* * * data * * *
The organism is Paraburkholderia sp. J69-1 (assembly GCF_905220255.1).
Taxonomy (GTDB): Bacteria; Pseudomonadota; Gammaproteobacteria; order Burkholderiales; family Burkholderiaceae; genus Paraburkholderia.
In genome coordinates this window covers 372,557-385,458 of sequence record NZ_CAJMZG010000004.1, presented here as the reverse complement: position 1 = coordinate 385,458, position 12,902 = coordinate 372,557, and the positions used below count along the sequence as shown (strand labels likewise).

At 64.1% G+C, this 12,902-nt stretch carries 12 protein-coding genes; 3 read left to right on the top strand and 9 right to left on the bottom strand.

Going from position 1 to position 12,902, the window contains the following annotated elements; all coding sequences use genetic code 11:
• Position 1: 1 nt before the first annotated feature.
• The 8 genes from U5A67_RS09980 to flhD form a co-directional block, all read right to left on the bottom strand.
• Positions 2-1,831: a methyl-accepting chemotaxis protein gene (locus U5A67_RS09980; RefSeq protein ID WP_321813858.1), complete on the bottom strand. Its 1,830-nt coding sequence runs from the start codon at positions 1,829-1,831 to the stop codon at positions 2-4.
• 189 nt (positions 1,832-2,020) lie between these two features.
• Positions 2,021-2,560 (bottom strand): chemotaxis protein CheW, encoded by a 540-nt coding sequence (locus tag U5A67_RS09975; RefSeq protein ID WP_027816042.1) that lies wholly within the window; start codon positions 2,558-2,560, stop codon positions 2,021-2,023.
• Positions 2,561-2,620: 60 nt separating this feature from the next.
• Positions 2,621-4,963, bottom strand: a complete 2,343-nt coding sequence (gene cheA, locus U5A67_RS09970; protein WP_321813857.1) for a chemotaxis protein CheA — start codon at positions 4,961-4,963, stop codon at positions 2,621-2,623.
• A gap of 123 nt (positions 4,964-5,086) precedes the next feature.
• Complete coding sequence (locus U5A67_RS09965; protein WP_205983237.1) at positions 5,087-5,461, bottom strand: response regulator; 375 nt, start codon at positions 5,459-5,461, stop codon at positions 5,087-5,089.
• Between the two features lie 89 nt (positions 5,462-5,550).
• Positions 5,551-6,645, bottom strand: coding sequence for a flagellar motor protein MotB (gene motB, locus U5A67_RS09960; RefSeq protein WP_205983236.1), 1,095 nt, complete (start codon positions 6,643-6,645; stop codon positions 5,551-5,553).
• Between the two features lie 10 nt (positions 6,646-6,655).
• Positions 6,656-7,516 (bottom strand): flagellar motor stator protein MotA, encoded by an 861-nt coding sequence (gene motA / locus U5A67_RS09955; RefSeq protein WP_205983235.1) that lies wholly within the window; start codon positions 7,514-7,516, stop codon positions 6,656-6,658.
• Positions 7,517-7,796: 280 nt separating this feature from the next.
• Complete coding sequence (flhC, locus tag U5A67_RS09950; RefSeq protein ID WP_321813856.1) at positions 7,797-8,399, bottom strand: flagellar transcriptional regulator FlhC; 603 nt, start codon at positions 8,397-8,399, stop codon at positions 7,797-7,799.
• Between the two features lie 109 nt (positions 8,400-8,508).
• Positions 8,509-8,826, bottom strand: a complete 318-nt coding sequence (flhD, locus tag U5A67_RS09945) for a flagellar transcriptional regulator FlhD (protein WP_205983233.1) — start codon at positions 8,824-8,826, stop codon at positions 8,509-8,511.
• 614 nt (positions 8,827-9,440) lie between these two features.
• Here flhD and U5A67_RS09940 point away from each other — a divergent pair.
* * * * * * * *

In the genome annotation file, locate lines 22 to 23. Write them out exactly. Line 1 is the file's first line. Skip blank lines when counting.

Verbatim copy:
• Positions 8,509-8,826, bottom strand: a complete 318-nt coding sequence (flhD, locus tag U5A67_RS09945) for a flagellar transcriptional regulator FlhD (protein WP_205983233.1) — start codon at positions 8,824-8,826, stop codon at positions 8,509-8,511.
• 614 nt (positions 8,827-9,440) lie between these two features.